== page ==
Whether they use a word-of-the-day calendar or vocabulary software, many people today are trying to build their vocabulary. Building your vocabulary will not only improve your verbal and writing skills, but it can also open doors for employment. However, while many of us build our vocabulary, we need to remove a few words from our everyday conversations too. These words have been so overused that they've practically lost their meaning. It's time to purge your vocabulary of the worst offenders. Below are five words that we think should disappear from your lexicon.
Literally – This word is literally becoming one of the most overused words in the English language. These days, people use the word "literally" to emphasize a point or exaggerate strong feelings rather than to speak of literal events. People use this word even when they're obviously speaking figuratively – e.g. my head literally exploded! No, it didn't. Because this word is so overused, it literally needs to be retired – except to distinguish fact from hyperbole.
Synergy – Even though the word "synergy" can be correctly used in the fields of biology, toxicology and pharmacology, this word has been hijacked by the business world. Almost every company bio will refer to some form of synergy or another, such as "corporate synergy," "positive synergy" or "integrating aggregate cutting-edge synergies." Literally, "synergy" is a group of elements working together to create something greater than their sum. However, if you asked a panel of CEOs to define "synergy," 9 out of 10 wouldn't know how, and would eventually have to admit that they put it on their company's webpage because it sounds impressive. Not knowing the meaning of the words you use isn't impressive, though, so this word should be banned from every company's About Us page and corporate meeting where it has no business being.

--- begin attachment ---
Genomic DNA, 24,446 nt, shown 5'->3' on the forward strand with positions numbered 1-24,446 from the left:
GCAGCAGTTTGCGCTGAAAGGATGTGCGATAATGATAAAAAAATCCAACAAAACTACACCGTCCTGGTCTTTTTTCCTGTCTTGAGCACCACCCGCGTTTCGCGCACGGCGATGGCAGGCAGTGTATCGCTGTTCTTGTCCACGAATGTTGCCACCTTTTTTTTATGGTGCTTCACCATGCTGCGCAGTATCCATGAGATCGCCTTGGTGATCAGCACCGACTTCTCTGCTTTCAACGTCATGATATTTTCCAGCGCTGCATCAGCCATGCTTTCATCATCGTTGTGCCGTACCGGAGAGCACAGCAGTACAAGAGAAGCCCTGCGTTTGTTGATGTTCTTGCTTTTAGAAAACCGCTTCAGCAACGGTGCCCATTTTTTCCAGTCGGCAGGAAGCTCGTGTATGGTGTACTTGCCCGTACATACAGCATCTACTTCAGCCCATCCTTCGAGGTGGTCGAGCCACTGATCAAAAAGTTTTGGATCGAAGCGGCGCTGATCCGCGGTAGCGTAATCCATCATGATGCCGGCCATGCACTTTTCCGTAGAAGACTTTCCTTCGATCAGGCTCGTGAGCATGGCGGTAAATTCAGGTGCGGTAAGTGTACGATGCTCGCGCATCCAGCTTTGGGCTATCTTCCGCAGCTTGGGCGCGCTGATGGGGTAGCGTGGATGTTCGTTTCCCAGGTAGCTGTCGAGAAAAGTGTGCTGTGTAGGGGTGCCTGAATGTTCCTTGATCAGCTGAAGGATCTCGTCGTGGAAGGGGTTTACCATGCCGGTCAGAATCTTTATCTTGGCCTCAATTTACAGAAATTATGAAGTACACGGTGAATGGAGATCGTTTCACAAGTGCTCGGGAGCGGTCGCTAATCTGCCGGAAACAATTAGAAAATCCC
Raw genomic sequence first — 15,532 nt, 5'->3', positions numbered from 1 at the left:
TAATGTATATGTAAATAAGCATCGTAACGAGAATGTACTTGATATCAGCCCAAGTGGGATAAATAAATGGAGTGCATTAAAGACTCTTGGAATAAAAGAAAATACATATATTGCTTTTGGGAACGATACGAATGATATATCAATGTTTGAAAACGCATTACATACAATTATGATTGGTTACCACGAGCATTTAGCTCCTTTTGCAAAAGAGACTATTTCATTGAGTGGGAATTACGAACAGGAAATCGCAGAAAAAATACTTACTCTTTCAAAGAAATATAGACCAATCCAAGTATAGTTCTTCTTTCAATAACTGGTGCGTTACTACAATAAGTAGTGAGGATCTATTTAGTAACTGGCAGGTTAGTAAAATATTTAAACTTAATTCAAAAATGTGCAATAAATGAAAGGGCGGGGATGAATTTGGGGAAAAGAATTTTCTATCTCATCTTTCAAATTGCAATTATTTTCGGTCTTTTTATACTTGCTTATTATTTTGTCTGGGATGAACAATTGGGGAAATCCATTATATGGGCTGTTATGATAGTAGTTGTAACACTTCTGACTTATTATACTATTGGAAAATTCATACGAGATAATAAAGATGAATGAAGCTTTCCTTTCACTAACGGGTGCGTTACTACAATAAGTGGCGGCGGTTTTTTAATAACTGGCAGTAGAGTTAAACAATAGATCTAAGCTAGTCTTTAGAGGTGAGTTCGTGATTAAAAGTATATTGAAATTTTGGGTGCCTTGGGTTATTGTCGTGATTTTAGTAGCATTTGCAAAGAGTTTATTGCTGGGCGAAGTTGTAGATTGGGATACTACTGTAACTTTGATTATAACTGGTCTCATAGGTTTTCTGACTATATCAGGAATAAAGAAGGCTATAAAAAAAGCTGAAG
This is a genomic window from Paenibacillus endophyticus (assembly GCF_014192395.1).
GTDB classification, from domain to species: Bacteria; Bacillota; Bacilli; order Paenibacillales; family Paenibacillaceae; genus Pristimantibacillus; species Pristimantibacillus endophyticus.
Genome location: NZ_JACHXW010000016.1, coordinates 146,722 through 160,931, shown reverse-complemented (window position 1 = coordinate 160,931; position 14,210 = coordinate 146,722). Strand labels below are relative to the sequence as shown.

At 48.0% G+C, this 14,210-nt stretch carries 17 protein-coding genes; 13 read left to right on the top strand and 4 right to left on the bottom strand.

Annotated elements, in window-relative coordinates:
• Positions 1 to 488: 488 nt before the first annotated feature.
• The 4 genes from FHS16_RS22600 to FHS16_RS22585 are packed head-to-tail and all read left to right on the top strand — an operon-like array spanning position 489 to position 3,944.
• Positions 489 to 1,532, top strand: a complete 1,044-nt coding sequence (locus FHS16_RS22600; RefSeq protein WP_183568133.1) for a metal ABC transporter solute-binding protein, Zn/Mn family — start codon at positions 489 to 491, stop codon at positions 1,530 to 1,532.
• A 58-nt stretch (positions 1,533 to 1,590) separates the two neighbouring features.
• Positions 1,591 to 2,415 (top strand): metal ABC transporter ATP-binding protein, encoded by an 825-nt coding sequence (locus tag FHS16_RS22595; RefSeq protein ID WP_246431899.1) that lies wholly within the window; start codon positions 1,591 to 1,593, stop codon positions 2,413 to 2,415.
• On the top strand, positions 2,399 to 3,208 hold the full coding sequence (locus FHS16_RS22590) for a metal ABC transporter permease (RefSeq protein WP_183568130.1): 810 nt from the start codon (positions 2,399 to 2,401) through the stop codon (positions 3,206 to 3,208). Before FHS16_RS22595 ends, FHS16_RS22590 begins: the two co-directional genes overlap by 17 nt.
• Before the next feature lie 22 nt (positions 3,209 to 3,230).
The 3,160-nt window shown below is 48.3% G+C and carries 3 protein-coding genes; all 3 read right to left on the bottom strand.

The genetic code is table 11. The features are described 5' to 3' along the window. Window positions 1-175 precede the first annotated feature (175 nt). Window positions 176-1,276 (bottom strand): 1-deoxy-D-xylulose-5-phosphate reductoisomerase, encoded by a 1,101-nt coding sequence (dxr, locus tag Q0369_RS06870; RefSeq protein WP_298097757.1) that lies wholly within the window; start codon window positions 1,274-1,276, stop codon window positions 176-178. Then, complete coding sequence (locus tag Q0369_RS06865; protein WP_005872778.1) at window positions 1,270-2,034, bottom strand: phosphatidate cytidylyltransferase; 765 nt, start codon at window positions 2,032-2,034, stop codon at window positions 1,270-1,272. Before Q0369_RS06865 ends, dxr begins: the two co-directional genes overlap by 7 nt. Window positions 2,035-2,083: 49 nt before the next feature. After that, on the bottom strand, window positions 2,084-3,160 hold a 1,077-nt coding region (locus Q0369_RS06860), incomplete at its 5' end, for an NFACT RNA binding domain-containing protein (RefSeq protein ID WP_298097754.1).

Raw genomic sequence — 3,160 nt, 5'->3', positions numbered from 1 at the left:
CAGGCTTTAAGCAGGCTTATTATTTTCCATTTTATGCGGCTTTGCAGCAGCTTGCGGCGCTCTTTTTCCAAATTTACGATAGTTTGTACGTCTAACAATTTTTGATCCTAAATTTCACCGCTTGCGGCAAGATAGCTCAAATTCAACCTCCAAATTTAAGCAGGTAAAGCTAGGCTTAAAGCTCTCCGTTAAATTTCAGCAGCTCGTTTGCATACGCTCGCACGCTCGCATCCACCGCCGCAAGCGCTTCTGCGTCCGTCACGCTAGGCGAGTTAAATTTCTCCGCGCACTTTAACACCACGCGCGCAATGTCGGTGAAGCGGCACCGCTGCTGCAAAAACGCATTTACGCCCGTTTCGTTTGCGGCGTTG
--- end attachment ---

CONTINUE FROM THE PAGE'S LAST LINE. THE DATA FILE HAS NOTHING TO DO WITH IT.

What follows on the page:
Viral – The only time we should use the word "viral" is when we immediately follow it with the word "infection." The media loves to say that a video has "gone viral" after it gets a few thousand views, and "viral marketing" is a buzzword that pitchmen love to throw out to get corporate types excited. It's strange how we've contracted this small, infectious and potentially fatal organism as a positive marketing phenomenon. Unfortunately, we probably won't be able to inoculate "viral." We'll just have to wait until it works its way out of the system.
Dynamic – "Dynamic" is another corporate buzzword that companies love to use to describe themselves. When a company describes itself as "dynamic and exciting," this implies that the company is unstable, because "dynamic" means constant change. Describing yourself as "dynamic" on a résumé may look flashy, but it essentially only says that you know how to use a thesaurus.
Like – "Like" is a very versatile word. It can be used as a verb (e.g. she likes me), a preposition (e.g. she's like the wind) and a conjunction (e.g. it looks like she's coming over here). However, it is increasingly being used as an adverb (e.g. she, like, threw herself at me), a noun (e.g. I got a like on my changed relationship status) and an interjection (e.g. she's, like, um, like, the love of my life, like, for real). "Like" has become the all-purpose filler word when we have nothing else to say. This epidemic is no longer limited to valley girls; it has spread to almost every verbal conversation in America and, like, it needs to stop, okay.
Perhaps it is not in our power to rid the world completely of these overused words – in fact, it would literally be impossible. However, we can be the change we want to hear in the world and stop using them ourselves. Perhaps we could even make a synergistic effort to share educational articles like this one to help them go viral. By raising awareness, we could create a dynamic shift in the way we communicate with one other. And isn't improving the way we communicate, like, the most important thing we can do?
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